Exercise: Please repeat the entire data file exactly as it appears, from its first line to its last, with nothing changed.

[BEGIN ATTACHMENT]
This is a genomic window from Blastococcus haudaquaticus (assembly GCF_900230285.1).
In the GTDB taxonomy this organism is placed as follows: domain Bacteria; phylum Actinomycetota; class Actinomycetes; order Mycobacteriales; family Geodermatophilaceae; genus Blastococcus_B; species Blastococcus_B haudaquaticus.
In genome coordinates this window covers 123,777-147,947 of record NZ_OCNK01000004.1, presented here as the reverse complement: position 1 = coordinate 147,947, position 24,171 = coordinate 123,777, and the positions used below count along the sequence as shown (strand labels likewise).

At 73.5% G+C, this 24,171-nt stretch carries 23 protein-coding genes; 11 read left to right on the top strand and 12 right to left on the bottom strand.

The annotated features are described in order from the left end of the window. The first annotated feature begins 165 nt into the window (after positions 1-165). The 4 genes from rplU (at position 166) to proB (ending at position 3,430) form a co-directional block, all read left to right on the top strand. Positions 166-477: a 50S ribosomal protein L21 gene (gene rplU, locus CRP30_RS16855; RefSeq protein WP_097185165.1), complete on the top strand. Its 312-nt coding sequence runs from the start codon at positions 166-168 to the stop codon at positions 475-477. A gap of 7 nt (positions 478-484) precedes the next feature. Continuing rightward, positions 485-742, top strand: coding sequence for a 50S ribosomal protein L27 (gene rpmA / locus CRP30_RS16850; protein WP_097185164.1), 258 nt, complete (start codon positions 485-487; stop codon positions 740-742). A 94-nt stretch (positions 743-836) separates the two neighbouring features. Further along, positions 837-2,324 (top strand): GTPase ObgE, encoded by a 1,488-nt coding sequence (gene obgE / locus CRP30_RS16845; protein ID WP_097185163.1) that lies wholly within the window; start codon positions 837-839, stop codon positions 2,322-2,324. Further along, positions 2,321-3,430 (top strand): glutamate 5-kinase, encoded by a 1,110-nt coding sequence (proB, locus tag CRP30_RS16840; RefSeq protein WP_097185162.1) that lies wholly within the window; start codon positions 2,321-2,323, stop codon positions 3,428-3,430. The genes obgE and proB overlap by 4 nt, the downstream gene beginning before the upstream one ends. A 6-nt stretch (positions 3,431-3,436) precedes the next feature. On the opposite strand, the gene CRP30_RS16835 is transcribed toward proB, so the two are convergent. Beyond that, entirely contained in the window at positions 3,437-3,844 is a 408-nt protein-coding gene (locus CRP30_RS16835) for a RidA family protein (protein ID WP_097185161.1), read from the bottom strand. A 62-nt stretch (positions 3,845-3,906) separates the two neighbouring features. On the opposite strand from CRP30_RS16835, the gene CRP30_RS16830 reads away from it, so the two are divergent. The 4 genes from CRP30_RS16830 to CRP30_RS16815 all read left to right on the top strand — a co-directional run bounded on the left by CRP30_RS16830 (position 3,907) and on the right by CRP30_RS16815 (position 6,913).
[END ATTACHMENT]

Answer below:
This is a genomic window from Blastococcus haudaquaticus (assembly GCF_900230285.1).
In the GTDB taxonomy this organism is placed as follows: domain Bacteria; phylum Actinomycetota; class Actinomycetes; order Mycobacteriales; family Geodermatophilaceae; genus Blastococcus_B; species Blastococcus_B haudaquaticus.
In genome coordinates this window covers 123,777-147,947 of record NZ_OCNK01000004.1, presented here as the reverse complement: position 1 = coordinate 147,947, position 24,171 = coordinate 123,777, and the positions used below count along the sequence as shown (strand labels likewise).

At 73.5% G+C, this 24,171-nt stretch carries 23 protein-coding genes; 11 read left to right on the top strand and 12 right to left on the bottom strand.

The annotated features are described in order from the left end of the window. The first annotated feature begins 165 nt into the window (after positions 1-165). The 4 genes from rplU (at position 166) to proB (ending at position 3,430) form a co-directional block, all read left to right on the top strand. Positions 166-477: a 50S ribosomal protein L21 gene (gene rplU, locus CRP30_RS16855; RefSeq protein WP_097185165.1), complete on the top strand. Its 312-nt coding sequence runs from the start codon at positions 166-168 to the stop codon at positions 475-477. A gap of 7 nt (positions 478-484) precedes the next feature. Continuing rightward, positions 485-742, top strand: coding sequence for a 50S ribosomal protein L27 (gene rpmA / locus CRP30_RS16850; protein WP_097185164.1), 258 nt, complete (start codon positions 485-487; stop codon positions 740-742). A 94-nt stretch (positions 743-836) separates the two neighbouring features. Further along, positions 837-2,324 (top strand): GTPase ObgE, encoded by a 1,488-nt coding sequence (gene obgE / locus CRP30_RS16845; protein ID WP_097185163.1) that lies wholly within the window; start codon positions 837-839, stop codon positions 2,322-2,324. Further along, positions 2,321-3,430 (top strand): glutamate 5-kinase, encoded by a 1,110-nt coding sequence (proB, locus tag CRP30_RS16840; RefSeq protein WP_097185162.1) that lies wholly within the window; start codon positions 2,321-2,323, stop codon positions 3,428-3,430. The genes obgE and proB overlap by 4 nt, the downstream gene beginning before the upstream one ends. A 6-nt stretch (positions 3,431-3,436) precedes the next feature. On the opposite strand, the gene CRP30_RS16835 is transcribed toward proB, so the two are convergent. Beyond that, entirely contained in the window at positions 3,437-3,844 is a 408-nt protein-coding gene (locus CRP30_RS16835) for a RidA family protein (protein ID WP_097185161.1), read from the bottom strand. A 62-nt stretch (positions 3,845-3,906) separates the two neighbouring features. On the opposite strand from CRP30_RS16835, the gene CRP30_RS16830 reads away from it, so the two are divergent. The 4 genes from CRP30_RS16830 to CRP30_RS16815 all read left to right on the top strand — a co-directional run bounded on the left by CRP30_RS16830 (position 3,907) and on the right by CRP30_RS16815 (position 6,913).